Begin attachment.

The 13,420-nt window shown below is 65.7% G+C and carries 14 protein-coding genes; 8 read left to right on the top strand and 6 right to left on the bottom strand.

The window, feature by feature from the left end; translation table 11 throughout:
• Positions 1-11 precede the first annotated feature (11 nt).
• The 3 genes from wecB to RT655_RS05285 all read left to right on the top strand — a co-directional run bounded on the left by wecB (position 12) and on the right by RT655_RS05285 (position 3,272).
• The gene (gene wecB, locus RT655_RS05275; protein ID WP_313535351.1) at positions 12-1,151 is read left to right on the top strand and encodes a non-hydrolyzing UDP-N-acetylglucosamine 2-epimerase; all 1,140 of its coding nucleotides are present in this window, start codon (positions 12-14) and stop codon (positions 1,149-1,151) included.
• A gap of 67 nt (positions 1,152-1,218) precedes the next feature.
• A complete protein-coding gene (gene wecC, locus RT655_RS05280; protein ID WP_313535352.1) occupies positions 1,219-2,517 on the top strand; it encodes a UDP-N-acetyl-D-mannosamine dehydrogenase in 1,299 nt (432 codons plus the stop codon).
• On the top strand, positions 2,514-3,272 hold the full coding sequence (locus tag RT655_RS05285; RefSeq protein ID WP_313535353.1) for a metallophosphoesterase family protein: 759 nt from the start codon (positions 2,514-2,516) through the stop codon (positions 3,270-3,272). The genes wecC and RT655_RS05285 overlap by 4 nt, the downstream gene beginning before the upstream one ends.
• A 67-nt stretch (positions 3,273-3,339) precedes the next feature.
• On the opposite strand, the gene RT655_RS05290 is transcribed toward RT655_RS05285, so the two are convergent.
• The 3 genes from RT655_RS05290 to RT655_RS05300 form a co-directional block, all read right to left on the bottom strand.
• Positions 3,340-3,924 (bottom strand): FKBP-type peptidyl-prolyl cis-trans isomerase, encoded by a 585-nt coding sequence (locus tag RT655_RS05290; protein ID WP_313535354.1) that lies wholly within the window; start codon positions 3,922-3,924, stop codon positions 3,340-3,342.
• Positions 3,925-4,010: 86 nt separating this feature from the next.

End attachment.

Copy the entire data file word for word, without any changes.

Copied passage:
The 13,420-nt window shown below is 65.7% G+C and carries 14 protein-coding genes; 8 read left to right on the top strand and 6 right to left on the bottom strand.

The window, feature by feature from the left end; translation table 11 throughout:
• Positions 1-11 precede the first annotated feature (11 nt).
• The 3 genes from wecB to RT655_RS05285 all read left to right on the top strand — a co-directional run bounded on the left by wecB (position 12) and on the right by RT655_RS05285 (position 3,272).
• The gene (gene wecB, locus RT655_RS05275; protein ID WP_313535351.1) at positions 12-1,151 is read left to right on the top strand and encodes a non-hydrolyzing UDP-N-acetylglucosamine 2-epimerase; all 1,140 of its coding nucleotides are present in this window, start codon (positions 12-14) and stop codon (positions 1,149-1,151) included.
• A gap of 67 nt (positions 1,152-1,218) precedes the next feature.
• A complete protein-coding gene (gene wecC, locus RT655_RS05280; protein ID WP_313535352.1) occupies positions 1,219-2,517 on the top strand; it encodes a UDP-N-acetyl-D-mannosamine dehydrogenase in 1,299 nt (432 codons plus the stop codon).
• On the top strand, positions 2,514-3,272 hold the full coding sequence (locus tag RT655_RS05285; RefSeq protein ID WP_313535353.1) for a metallophosphoesterase family protein: 759 nt from the start codon (positions 2,514-2,516) through the stop codon (positions 3,270-3,272). The genes wecC and RT655_RS05285 overlap by 4 nt, the downstream gene beginning before the upstream one ends.
• A 67-nt stretch (positions 3,273-3,339) precedes the next feature.
• On the opposite strand, the gene RT655_RS05290 is transcribed toward RT655_RS05285, so the two are convergent.
• The 3 genes from RT655_RS05290 to RT655_RS05300 form a co-directional block, all read right to left on the bottom strand.
• Positions 3,340-3,924 (bottom strand): FKBP-type peptidyl-prolyl cis-trans isomerase, encoded by a 585-nt coding sequence (locus tag RT655_RS05290; protein ID WP_313535354.1) that lies wholly within the window; start codon positions 3,922-3,924, stop codon positions 3,340-3,342.
• Positions 3,925-4,010: 86 nt separating this feature from the next.